We all know the Brits take their tea seriously. In fact, they consume an estimated 60.2 billion cups of the stuff every year. That’s almost three cups per person, every day!
You do anything to their tea, you damn be ready to go to war over it. And lucky America was.
Samuel Adams was a heavy influence in the late 1700s when the land we now know as the United States of America was still under British rule. In the city of Boston, Massachusetts, Adams was a catalyst for rebel groups to fight the British authorities on taxing of items such as sugar (Sugar Act), stamps (Stamp Act) and imports (Townshend Acts) as well as tea. Adams was also heavily against Britain’s control over the colonies and became hell bound on making America it’s own nation.

In September 1768, the British had begun sending its troops to a very unsettled Boston with the intention of taking control of the city, much to the disdain of the locals. The British soldiers allegedly also caused plenty of havoc in the city and this lead to the Boston Massacre on March 5, 1770 where five civilians were killed by British soldiers. This incident happened at a protest outside a British sentry and the soldiers allegedly fired into a crowd without being ordered to because they were being hurled abuse at. Eight soldiers were arrested and charged with murder. However six of them were acquitted in court while the other two had their convictions reduced to manslaughter which came with the punishment of branding on the hand. You can imagine how annoyed Boston patriots were after this.
This created more tension among the new colonies and the British. But there were more significant events to come before even the start of outbreak of the American Revolution.

On December 16 1773, Adams was at it again. His demonstrators dressed up as Native Americans (the irony of depicting that culture being invaded was actually intentional) poured an entire shipment of tea from East India Company (a British tea company) into the Boston Harbor. This event is now known as the Boston Tea Party. The rebels did this to show defiance of the Tea Act of 1773 where Britain were trying to ensure its tea was being consumed by the new colonies (later to become the USA) rather than that of other nations such as China or Holland. They did thus by having only British tea free of 25% import taxes. Illegal trade of Dutch tea was rife in both the UK and America at the time as it was much more affordable.
After this, Britain began fighting back at the patriots of Boston. In 1774, they imposed four new acts. Firstly, Massachusetts was to be restricted of town meetings to try and combat any more conflicts. Secondly, all British soldiers who were charged with crimes had the right to be tried back in Britain. Thirdly, the Boston port was to be closed until the city paid back for the disposed of tea. Lastly, all royal governors had the right to house British troops in local citizen’s homes without needing permission from the homeowners themselves.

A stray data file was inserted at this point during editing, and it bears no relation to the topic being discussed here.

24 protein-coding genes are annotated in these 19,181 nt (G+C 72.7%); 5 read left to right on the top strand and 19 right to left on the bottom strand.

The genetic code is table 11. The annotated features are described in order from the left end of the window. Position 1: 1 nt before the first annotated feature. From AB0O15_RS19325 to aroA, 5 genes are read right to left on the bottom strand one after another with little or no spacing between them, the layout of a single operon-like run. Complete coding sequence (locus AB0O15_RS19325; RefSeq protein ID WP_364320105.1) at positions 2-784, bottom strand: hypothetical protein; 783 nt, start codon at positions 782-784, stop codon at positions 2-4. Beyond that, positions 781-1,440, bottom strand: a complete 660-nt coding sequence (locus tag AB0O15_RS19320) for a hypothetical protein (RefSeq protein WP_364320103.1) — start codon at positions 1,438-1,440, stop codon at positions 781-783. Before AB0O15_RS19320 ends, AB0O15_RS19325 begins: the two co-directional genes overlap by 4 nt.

Patriots well and truly were peeved now and began training an army outside of Boston. In April 1775, the Battles of Lexington and Concord began the battles of the American Revolutionary War. The patriots got a minor victory and forced the British back into the city of Boston.
In June 1775, the Battle of Bunker Hill outside the Boston city limits saw patriots try and fight British soldiers with some 1,200 colonial troops taking part. While the Patriots had to retreat because they had ran out of ammunition, the British had suffered a lot more casualties and that included some officers. It scared Britain into taking a more cautious approach with the colonies. By the end of the year, the colonies were largely in control of the entire nation. Thus began the Americans taking over their own country.

In January 1776, New Hampshire was first to create its own constitution. In March 1776, general of this new Continental Army, a man by the name of George Washington, forced the British out of Boston. Virginia, South Carolina, New Jersey, Rhode Island and Connecticut officially dismissed British rule in the May.
The final four states – Pennsylvania, Delaware, Maryland and New York – finally submitted to the notion of one big nation together in the June.
On July 2nd, independence was voted in favour by the colonies and Thomas Jefferson began drafting the Declaration of Independence. This was signed off on July 4th, 1776.
Independence Day did not end the war completely however. The British was moving south to states where it had some support left such as New York. But they would be pushed even further south through until they reached Virginia. Here the remaining army were expecting to be rescued by a fleet of ships sent over from Britan. However, America’s new alliance nation France had assembled a bigger army to stop this happening. In 1781, the British officially surrendered in Yorktown, Virginia.
In 1789, Mr Washington would become the first ever president of the United States of America. The rest, is history.

© Lantern Club, Roselands